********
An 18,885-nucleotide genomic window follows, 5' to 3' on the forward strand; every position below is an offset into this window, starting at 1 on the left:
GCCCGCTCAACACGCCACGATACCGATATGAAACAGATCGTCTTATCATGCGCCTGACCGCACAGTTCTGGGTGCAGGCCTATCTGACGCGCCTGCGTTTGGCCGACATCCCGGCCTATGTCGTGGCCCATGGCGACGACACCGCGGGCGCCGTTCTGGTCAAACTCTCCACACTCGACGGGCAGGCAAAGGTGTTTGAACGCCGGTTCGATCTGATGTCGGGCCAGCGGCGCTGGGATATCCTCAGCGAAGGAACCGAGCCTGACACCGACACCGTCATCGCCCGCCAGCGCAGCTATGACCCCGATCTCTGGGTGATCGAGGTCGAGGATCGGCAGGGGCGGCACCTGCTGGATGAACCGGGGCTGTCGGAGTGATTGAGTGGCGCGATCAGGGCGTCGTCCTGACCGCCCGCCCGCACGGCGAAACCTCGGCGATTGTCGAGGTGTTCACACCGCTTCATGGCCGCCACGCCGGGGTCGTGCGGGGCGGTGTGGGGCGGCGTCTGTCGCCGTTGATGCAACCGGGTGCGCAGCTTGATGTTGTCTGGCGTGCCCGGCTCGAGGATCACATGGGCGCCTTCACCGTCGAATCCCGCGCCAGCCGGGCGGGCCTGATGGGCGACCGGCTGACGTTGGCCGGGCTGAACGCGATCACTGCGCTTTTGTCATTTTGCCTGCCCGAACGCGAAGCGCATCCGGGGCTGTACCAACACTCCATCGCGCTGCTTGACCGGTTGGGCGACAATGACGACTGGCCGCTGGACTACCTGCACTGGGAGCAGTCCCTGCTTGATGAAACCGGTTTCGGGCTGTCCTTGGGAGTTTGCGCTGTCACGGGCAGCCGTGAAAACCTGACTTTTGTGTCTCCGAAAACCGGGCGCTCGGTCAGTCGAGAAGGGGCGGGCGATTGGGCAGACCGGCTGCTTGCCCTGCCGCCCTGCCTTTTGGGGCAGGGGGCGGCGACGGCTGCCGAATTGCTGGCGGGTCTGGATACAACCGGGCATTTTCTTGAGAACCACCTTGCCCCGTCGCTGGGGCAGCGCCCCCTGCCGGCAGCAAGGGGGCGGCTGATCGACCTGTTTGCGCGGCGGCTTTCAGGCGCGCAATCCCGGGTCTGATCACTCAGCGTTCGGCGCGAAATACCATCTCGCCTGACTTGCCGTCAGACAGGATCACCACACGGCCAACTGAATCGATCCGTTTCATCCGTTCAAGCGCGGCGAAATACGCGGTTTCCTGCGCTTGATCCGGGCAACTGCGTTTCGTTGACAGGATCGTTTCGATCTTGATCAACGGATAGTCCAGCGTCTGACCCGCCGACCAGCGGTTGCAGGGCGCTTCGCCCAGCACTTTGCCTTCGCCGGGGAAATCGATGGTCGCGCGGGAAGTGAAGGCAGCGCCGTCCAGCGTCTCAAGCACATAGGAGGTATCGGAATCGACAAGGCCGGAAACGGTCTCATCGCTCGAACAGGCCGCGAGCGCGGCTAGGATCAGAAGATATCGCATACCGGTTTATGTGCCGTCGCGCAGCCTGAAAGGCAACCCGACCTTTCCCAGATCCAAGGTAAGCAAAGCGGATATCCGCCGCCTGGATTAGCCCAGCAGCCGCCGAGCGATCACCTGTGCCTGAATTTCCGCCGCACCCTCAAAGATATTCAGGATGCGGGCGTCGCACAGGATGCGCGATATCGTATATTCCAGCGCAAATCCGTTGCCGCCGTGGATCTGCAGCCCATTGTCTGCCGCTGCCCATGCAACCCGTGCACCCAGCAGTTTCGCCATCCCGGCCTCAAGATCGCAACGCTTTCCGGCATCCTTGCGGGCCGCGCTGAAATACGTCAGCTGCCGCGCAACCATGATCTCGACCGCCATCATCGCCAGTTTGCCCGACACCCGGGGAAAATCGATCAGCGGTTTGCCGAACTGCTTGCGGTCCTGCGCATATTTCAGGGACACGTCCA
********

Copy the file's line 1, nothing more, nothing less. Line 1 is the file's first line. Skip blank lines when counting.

An 18,885-nucleotide genomic window follows, 5' to 3' on the forward strand; every position below is an offset into this window, starting at 1 on the left: